You have to be lucky to see a native gecko in the forest. The little lizards are rare because rats, cats, dogs, stoats, pigs and possums eat them. So it was a red letter day four years ago when a volunteer putting out rat bait came face to face with a gecko. It was a brown and grey forest gecko, an endemic species, which means it is native only to NZ.
Then two years ago on a guided walk led by the Aongatete Trust an observant participant saw a green gecko, just as another walker trod on its tail! Fortunately the gecko ran off – without its tail but otherwise unscathed. This was our first record of the Auckland green gecko, and another one was seen this summer on the swimming hole track.
Last week we found another gecko, not the actual animal but its footsteps. Volunteers had been doing a monitoring exercise in the forest using tracking tunnels. Inside each tunnel they slipped an ink-covered card dobbed with peanut butter.
Everybody loves peanut butter. Overnight, big and small animals crept through the tunnels to eat the peanut butter, crossing the ink pad and leaving their footprints on the white card margins. The next day the volunteers gathered up the numbered cards. All sorts of footprints were recorded, a few rats and mice, a smudged possum print, lots of tiny weta footprints, snail trails and, on one card, the unmistakable tracks of a green gecko!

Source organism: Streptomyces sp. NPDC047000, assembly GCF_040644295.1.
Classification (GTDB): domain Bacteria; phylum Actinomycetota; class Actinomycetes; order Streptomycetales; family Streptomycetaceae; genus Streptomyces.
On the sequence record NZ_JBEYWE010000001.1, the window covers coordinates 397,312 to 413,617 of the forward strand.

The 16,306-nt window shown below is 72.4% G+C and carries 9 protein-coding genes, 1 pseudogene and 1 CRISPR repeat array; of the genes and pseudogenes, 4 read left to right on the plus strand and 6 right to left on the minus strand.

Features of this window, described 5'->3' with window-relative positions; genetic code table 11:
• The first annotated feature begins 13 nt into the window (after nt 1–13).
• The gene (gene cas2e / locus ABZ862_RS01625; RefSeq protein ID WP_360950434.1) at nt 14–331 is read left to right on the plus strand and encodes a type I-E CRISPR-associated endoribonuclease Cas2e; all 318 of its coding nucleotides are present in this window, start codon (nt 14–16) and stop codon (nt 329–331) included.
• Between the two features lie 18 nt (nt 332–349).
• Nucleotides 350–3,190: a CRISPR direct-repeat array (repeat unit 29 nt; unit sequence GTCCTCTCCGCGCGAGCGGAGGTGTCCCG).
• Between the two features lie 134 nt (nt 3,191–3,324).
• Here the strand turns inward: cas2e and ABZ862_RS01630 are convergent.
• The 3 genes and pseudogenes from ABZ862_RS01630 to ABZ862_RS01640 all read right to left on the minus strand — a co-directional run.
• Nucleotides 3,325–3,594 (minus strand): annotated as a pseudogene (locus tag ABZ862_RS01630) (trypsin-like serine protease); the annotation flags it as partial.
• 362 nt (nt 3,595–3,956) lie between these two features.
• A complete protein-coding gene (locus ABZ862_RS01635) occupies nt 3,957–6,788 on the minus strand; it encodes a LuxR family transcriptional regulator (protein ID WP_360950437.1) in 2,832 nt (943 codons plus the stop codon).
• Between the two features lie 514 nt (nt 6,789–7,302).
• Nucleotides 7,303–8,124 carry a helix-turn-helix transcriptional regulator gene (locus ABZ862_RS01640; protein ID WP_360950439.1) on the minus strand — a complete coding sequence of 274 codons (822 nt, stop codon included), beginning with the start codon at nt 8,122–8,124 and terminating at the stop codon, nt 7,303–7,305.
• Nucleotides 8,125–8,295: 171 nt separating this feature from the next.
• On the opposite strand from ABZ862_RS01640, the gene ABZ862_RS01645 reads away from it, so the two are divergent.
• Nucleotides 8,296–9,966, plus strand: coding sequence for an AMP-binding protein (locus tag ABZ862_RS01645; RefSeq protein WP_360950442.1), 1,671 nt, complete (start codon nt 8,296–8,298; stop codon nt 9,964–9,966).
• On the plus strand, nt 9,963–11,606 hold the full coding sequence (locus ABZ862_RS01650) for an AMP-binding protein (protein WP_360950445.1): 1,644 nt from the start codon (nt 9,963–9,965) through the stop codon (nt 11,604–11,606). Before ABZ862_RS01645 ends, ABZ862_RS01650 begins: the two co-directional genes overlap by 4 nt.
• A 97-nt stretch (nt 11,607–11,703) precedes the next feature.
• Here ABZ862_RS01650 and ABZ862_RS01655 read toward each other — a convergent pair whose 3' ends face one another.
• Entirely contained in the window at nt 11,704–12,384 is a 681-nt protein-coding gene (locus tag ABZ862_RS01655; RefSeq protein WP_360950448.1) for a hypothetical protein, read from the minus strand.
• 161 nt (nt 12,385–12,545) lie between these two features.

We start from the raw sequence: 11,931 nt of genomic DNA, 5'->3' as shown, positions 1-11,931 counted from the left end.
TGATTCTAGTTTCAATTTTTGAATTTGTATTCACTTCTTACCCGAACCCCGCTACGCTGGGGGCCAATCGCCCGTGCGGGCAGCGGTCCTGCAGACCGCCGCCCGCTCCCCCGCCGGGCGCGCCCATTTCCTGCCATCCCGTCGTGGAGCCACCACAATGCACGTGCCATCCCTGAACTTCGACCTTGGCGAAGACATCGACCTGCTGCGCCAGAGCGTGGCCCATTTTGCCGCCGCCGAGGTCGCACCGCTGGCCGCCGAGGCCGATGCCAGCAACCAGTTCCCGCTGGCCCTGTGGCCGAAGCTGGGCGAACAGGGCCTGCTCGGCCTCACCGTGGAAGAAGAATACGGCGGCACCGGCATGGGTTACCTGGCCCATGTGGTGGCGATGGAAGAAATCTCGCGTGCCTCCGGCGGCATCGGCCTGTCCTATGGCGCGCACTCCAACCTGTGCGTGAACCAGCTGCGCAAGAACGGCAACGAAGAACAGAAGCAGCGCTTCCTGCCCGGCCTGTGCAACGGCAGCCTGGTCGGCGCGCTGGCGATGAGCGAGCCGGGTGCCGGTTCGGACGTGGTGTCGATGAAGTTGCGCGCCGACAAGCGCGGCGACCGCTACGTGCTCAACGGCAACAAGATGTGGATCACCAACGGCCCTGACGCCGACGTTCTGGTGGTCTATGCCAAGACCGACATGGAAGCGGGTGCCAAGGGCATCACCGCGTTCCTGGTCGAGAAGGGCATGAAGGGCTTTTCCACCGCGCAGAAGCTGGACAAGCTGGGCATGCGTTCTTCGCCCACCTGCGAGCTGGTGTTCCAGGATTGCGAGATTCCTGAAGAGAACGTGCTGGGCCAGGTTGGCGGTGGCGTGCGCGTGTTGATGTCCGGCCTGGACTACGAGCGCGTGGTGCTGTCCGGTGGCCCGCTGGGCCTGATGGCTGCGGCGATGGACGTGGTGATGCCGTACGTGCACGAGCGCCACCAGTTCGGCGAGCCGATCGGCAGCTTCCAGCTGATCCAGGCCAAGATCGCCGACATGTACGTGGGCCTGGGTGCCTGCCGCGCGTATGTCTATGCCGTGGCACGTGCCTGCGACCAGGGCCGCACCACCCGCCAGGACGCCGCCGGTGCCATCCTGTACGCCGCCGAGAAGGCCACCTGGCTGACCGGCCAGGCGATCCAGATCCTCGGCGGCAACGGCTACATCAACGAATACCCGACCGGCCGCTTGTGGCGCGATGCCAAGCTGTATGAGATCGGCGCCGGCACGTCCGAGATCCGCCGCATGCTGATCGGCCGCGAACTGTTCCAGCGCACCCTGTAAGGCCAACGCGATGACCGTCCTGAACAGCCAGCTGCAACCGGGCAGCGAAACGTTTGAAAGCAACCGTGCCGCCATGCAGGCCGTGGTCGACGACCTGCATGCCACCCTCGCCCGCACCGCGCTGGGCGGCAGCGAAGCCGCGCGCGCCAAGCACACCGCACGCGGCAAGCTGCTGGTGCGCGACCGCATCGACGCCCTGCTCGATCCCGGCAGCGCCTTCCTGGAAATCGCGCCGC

These tracking cards help us to work in the dark. Most of the introduced predators that have invaded our native forests hunt in the night-time. Overnight the cards can record the inky footprints of rats, possums, stoats and cats out hunting our native birds, lizards and insects.
This is the way we learn what is going on in the forest. Are the rat footprints increasing to a level where we need to ask our volunteers to re-fill the bait stations? Do we have masses of insect foot prints, evidence of fewer rats? And sometimes a shy gecko will reveal its presence by leaving its foot prints on a monitoring card.